Friday, July 29, 2011

Night Train to Lisbon

This Swiss novel by Pascal Mercier is proving to be my reading highlight of the summer. The main character, a professor in a gymnasium, (a university prepratory high school) is experiencing middle age existential angst. He is a professor (or teacher, as we would say in English) of Hebrew, Latin and Greek. Of course, one question is why he never became a university professor.

But the central theme revolves around our connectedness to others, and our freedom to think for ourselves, to express ideas which stand in tension with those around us. It is written by a man, about a man, who is researching the life of a man. Yet the message is about the human soul, and whether such a thing exists.

Gregorius is a middle-aged divorcé, who through a series of happenstances, encounters a book written in Portuguese by Amadeu de Prado, a Portuguese physician who lived in Lisbon during the dictatorship of Salazar. He leaves his home and his job by night train to Lisbon to pursue the life and times of Prado. In order to do so, he must use his skills as a linguist, as one who reads Hebrew, Greek and Latin, and who speaks German, French, English and Spanish - in order to learn Portuguese.

In this book the Biblia Hebraica features as a central point around which much of the action takes place. Imagine Gregorius in the headmaster's office in the abandonned lycée which Prado had attended years before. He finds the Hebrew Bible in a desk drawer and wraps it in a sweater against the damp. With the light from a single round window and a camp stove, he sits and reads the papers of Amadeu de Prado.

Imagine this scene then, and the main character, Gregorius, reading the words of Amadeu de Prado's valedictorian speech as a 17 year old. Here are excerpts from the opening,
I would not like to live in a world without cathedrals. I need their beauty and grandeur. I need them against the vulgarity of the world. I want to look up at the illuminated church windows and let myself be blinded by the unearthly colors. I need their luster. I need it against the dirty colors of the uniforms. I want to let myself be wrapped in the austere coolness of the churches. ... I want to read the powerful words of the Bible. I need the unreal force of their poetry. I need it against the dilapidation of the langauge and the dictatorship of the slogans. A world without these things would be a world I would not like to live in. ...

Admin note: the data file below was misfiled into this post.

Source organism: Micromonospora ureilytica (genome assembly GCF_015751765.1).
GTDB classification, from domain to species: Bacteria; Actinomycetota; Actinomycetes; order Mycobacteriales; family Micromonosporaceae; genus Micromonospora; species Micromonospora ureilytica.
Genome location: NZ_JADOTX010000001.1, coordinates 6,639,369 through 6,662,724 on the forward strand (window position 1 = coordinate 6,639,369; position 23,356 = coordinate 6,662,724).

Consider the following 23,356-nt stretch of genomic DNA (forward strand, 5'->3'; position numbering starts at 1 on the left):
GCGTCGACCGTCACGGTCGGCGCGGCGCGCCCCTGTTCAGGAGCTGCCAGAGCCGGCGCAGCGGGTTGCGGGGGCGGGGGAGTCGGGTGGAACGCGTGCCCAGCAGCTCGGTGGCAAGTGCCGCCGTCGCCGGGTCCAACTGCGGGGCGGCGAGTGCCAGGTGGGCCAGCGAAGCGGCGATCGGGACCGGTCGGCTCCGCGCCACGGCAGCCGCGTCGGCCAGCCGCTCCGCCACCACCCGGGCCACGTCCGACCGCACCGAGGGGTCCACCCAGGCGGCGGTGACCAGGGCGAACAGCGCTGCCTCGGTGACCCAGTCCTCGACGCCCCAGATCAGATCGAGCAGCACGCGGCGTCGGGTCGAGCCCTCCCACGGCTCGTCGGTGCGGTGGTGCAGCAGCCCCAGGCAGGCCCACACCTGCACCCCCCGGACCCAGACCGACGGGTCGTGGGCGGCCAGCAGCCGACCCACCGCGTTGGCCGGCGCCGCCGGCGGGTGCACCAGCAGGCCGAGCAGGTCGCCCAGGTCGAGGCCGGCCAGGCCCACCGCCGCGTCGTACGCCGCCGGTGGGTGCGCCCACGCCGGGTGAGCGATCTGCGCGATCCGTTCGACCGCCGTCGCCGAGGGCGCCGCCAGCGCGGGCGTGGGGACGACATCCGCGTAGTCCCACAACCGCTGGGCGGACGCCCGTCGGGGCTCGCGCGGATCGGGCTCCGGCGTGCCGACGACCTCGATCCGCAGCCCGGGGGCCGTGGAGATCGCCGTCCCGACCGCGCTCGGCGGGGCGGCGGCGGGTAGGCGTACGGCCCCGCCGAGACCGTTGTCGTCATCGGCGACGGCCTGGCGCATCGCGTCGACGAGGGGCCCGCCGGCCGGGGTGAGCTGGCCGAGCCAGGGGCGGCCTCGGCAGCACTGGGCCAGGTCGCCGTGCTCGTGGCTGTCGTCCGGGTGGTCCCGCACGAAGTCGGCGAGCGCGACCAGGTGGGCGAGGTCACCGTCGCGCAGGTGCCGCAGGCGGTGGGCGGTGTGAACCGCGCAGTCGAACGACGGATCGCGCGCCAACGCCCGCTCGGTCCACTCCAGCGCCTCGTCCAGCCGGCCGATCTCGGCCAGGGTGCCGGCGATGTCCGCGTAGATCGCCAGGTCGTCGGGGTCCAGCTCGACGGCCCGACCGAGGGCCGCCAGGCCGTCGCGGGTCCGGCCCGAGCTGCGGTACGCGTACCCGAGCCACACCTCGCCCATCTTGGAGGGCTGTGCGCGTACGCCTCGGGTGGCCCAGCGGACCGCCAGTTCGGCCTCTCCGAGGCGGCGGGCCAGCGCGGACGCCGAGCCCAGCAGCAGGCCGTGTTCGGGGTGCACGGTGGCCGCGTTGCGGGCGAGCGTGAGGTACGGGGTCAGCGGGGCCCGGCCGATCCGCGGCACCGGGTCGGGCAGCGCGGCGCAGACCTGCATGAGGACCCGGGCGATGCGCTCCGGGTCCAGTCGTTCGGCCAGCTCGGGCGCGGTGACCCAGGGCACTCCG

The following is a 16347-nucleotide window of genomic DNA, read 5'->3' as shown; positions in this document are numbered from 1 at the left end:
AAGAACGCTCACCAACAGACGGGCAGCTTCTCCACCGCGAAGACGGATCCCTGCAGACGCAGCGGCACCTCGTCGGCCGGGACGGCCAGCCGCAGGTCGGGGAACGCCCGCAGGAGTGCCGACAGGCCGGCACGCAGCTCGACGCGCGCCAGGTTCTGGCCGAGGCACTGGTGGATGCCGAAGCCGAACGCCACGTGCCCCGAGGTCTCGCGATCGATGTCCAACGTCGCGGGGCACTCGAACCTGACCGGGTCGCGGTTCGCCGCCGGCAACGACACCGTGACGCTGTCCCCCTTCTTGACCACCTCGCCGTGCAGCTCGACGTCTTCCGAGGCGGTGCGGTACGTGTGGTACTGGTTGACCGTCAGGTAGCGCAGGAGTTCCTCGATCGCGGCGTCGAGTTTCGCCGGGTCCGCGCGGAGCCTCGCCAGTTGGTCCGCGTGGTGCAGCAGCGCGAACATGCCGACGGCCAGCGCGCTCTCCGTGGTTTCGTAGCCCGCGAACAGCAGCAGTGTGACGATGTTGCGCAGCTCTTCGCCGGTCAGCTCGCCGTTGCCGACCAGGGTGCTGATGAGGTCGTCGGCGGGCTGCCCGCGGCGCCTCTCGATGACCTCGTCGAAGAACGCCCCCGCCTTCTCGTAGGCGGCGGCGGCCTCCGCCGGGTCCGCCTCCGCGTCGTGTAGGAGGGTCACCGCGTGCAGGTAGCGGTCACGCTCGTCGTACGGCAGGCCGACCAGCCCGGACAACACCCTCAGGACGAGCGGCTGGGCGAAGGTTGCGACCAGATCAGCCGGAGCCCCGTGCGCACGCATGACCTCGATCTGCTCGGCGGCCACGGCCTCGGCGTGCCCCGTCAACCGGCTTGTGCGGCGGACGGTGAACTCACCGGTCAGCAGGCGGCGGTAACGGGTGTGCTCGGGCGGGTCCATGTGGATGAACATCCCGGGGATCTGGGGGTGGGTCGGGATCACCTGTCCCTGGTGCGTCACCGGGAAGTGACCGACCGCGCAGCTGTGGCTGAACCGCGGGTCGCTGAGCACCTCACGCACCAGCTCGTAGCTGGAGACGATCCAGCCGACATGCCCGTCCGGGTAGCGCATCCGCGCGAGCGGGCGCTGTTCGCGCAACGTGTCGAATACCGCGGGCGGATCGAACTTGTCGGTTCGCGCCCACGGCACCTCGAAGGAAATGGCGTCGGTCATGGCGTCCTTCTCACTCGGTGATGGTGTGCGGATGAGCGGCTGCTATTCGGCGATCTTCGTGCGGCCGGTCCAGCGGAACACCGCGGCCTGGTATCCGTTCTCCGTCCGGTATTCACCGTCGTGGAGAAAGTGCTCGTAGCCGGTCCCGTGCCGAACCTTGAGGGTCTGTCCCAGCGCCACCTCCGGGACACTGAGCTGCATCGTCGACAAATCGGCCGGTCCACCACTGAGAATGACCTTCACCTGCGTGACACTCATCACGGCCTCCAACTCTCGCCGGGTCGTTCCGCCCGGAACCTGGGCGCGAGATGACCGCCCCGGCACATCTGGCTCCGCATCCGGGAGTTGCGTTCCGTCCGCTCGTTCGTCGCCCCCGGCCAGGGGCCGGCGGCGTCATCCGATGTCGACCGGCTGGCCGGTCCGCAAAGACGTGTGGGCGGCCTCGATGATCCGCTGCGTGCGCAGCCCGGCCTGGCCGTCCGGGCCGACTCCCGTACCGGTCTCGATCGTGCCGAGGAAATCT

But there is also another world that I don't want to live in: the world where the body and independent thought are disparaged, and the best things we can experience are denounced as sins. The world that demands love of tyrants, slave masters, and cutthroats, whether their brutal boot steps reverberate through the streets with a deafening echo or they slink with feline silence like cowardly shadows through the streets and pierce their victims in the heart from behind with flashing steel. What is most absurd is that people are exhorted from the pupit to forgive such creatures and even to love them. Even if some really could do it: it would meand an unparalleled dishonety and merciless self-denial whose cost would be total deformity.
And the closing paragraph,
I would not like to live in a world without cathedrals. I need the luster of their windows, their cool stillness, their imperious silence. I need the deluge of the organ and the sacred devotion of praying people. I need the holiness of words, the grandeur of great poetry. All that I need. But just as much I need the freedom and hostility against everything cruel. For the one is nothing without the other. And no one may force me to choose.


brendaliddybelfast said...

I have just watched the film and I really enjoyed it. I had not heard of it before.

Pepe v2.0 said...

This is one of my most loved books and the passage you quoted, oh, how i love that. Probably that speech was one thing i would never forget about the book.

I watched the movie too but i was not as moved as i loved the book. The language, the beauty of the protuguese lines simply enchant me.

Thank you for keeping this post. I found it in time just as i needed to be reminded of these lines.